Ugh, Parent Drama

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Usually, my three star reviews are because I am truly ambivalent about a book. I don’t care for it either way. But with Salt And Sugar by Rebecca Carvalho, I’m stuck between liking this book and absolutely hating it.

Let’s talk about my likes first. I liked that this book, about two rival bakeries needing to work together, featured a main character who knew absolutely nothing about cooking. It was so strangely refreshing to read about a main character who was clumsy and had never worked in a kitchen before, but who still cared about her family’s bakery and wanted to do everything she could to save it.

I enjoyed how this book took place in Brazil. I can’t think of any other books I’ve read that also take place in Brazil, which honestly makes me super sad. Seeing a different culture written so casually and so lovingly like this was very nice, and I loved learning about the food referenced in this story! I’m very appreciative that this book is getting published, and I hope it causes a wave of other similar books to get published as well.

I also liked the plot to this book. Two rival bakeries are threatened by a nearby supermarket stealing their recipes and selling the product for less than the bakeries can afford to sell them for, so the children of these two families work together to save the businesses. I wasn’t expecting fake dating and a cooking contest in this book, but I loved watching the story make its way toward this.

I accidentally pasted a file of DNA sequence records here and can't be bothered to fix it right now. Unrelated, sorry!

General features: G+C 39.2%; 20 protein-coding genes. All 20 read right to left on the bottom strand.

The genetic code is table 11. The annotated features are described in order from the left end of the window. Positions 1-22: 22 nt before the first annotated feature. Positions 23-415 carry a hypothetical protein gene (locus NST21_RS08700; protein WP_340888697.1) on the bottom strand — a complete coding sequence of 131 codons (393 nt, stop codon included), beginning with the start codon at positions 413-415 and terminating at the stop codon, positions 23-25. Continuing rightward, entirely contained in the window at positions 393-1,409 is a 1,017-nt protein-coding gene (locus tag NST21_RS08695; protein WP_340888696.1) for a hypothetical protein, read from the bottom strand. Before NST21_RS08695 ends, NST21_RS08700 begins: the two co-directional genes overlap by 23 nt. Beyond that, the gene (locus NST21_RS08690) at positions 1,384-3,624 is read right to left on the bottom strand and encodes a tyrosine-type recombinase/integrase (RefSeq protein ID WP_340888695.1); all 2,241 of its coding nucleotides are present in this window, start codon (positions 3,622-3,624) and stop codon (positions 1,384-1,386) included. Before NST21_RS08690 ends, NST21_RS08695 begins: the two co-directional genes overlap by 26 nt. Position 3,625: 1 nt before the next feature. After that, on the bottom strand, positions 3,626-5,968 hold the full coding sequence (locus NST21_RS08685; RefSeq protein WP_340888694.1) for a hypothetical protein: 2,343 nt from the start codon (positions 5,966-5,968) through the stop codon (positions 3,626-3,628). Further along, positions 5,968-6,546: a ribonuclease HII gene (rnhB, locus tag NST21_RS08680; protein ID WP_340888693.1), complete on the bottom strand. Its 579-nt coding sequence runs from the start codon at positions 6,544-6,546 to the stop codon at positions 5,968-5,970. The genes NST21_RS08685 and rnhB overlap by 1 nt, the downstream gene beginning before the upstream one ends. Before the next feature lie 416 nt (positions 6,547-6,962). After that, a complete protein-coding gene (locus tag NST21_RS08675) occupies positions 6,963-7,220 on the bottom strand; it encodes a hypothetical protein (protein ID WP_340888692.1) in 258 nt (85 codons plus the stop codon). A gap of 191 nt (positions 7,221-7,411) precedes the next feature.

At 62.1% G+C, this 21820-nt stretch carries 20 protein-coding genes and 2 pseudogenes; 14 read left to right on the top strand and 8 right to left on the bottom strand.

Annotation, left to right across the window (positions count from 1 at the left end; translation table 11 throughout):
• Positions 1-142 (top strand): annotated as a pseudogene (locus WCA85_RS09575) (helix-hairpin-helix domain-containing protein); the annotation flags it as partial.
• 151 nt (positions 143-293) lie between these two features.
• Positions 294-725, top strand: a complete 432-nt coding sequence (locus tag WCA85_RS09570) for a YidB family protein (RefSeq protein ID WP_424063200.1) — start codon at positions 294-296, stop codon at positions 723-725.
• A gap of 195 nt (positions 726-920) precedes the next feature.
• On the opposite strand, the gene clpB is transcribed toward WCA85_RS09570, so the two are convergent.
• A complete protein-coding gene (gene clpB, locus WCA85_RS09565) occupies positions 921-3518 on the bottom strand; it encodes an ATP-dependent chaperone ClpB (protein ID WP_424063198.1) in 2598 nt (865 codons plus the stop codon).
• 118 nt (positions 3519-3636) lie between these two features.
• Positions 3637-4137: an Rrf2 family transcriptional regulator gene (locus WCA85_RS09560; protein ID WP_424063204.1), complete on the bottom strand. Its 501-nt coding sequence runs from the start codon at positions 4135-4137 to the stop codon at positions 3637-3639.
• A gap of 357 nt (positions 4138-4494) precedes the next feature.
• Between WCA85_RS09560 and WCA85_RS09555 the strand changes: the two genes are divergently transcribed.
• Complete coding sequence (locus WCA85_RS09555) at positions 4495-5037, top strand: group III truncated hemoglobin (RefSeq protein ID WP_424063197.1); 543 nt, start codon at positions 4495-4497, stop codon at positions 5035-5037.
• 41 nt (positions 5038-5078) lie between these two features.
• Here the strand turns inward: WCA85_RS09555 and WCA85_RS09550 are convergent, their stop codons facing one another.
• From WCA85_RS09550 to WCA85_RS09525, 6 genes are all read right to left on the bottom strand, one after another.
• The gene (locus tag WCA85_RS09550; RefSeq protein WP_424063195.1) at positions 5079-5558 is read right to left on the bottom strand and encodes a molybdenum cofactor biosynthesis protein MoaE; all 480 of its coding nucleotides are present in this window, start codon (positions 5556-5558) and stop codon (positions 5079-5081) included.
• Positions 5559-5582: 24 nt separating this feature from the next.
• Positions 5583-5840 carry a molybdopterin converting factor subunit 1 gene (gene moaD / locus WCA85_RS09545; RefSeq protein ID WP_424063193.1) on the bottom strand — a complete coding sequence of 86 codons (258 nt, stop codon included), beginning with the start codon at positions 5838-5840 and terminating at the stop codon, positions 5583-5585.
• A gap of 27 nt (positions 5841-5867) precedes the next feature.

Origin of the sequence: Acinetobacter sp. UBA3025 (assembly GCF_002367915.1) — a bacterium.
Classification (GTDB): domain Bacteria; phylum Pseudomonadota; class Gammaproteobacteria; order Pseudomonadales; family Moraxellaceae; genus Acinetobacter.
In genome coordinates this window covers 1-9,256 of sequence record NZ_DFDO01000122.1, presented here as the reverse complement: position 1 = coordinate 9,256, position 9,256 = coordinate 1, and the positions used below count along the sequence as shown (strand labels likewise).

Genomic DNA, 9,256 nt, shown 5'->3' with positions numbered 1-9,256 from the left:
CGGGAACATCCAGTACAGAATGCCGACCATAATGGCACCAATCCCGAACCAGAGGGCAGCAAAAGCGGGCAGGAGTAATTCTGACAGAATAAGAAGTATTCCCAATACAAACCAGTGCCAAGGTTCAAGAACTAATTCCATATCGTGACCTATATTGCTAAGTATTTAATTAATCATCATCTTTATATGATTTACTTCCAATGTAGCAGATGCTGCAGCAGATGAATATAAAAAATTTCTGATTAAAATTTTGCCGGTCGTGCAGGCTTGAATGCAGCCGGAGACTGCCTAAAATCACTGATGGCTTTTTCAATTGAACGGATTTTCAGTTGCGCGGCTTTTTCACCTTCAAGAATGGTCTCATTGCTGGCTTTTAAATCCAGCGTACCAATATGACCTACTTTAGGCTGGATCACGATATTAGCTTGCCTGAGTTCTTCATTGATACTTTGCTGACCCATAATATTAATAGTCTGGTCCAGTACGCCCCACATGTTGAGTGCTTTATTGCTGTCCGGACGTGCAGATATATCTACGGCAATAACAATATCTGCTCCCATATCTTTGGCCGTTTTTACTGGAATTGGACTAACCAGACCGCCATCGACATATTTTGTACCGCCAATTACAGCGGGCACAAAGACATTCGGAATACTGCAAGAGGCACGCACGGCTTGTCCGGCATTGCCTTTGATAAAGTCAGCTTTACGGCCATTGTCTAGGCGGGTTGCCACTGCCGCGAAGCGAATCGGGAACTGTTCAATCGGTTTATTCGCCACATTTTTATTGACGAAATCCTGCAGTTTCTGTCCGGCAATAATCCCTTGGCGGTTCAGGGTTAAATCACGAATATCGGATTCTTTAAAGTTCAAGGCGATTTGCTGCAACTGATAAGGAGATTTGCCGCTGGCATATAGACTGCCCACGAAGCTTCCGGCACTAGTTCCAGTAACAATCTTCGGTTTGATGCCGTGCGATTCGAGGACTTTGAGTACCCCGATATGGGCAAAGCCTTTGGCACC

I had a strange, love-hate relationship with the main couple of this book, however. As the Romeo and Juliet of their neighborhood, it’s no surprise that Lari and Pedro are going to learn to like each other throughout this book. I thought the idea of their relationship was cute and enjoyed seeing them interact occasionally, but I also found myself cringing sometimes. The execution of how their story unfolded just… wasn’t it for me.

The biggest reason I didn’t like this book, however, was Lari and Pedro’s moms. This book opens with the two women screaming and fighting over a misunderstanding and never gets better. Their melodrama was exhausting to read, and I was honestly pissed off throughout the majority of this book that these adult women were more childish than their children.

One of my least favorite conflicts in books is when helicopter parents think they know what is best for their children, and this just so happens to be a big conflict in this book as well. I was even hit with the “we worked hard so you could live a better life, which obviously means going to college and not following your own personal dreams” line. I’ve explained my feelings on this line before, but let me reiterate: I will slap any parent who says they’d rather have a depressed college student doing what they hate for the sake of money than a kid who uses their parents’ “hard work” and support to achieve their own dreams. These parents obviously don’t care about their kids, and therefore immediately go into the bin of irredeemable characters I hate. There are no exceptions.

So even though I enjoyed the story of the teens trying to save their family businesses, my rating for this book immediately dropped once I realized half of the story was going to focus on these childish mothers. I’ll pull no punches: if I wanted to read Mom Drama, I’d pick up an adult book about women named Karen.